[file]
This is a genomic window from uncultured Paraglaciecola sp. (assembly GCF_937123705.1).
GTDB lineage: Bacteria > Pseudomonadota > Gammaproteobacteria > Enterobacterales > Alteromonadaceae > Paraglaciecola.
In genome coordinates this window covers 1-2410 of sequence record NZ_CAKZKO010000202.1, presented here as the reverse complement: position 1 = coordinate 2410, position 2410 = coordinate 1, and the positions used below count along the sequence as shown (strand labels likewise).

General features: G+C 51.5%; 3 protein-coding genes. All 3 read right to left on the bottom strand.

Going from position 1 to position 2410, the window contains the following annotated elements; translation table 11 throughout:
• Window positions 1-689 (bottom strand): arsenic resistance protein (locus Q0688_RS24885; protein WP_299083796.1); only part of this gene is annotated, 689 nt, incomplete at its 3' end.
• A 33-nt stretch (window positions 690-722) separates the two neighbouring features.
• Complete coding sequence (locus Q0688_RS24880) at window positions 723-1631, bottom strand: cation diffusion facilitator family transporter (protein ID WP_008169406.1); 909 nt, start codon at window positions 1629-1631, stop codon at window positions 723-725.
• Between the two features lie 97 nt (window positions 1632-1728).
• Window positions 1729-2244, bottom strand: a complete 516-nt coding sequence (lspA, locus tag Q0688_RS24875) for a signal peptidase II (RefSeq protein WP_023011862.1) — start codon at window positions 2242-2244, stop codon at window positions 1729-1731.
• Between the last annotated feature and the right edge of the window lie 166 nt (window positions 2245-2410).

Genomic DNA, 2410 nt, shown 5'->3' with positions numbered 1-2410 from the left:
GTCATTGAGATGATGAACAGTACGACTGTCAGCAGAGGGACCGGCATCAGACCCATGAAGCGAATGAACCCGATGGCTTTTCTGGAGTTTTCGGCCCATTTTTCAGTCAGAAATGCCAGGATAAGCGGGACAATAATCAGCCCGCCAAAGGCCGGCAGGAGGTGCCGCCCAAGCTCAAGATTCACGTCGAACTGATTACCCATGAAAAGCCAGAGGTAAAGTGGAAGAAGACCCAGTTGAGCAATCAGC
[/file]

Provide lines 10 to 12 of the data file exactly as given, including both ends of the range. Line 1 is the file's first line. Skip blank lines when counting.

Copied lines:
• Window positions 1729-2244, bottom strand: a complete 516-nt coding sequence (lspA, locus tag Q0688_RS24875) for a signal peptidase II (RefSeq protein WP_023011862.1) — start codon at window positions 2242-2244, stop codon at window positions 1729-1731.
• Between the last annotated feature and the right edge of the window lie 166 nt (window positions 2245-2410).

Genomic DNA, 2410 nt, shown 5'->3' with positions numbered 1-2410 from the left: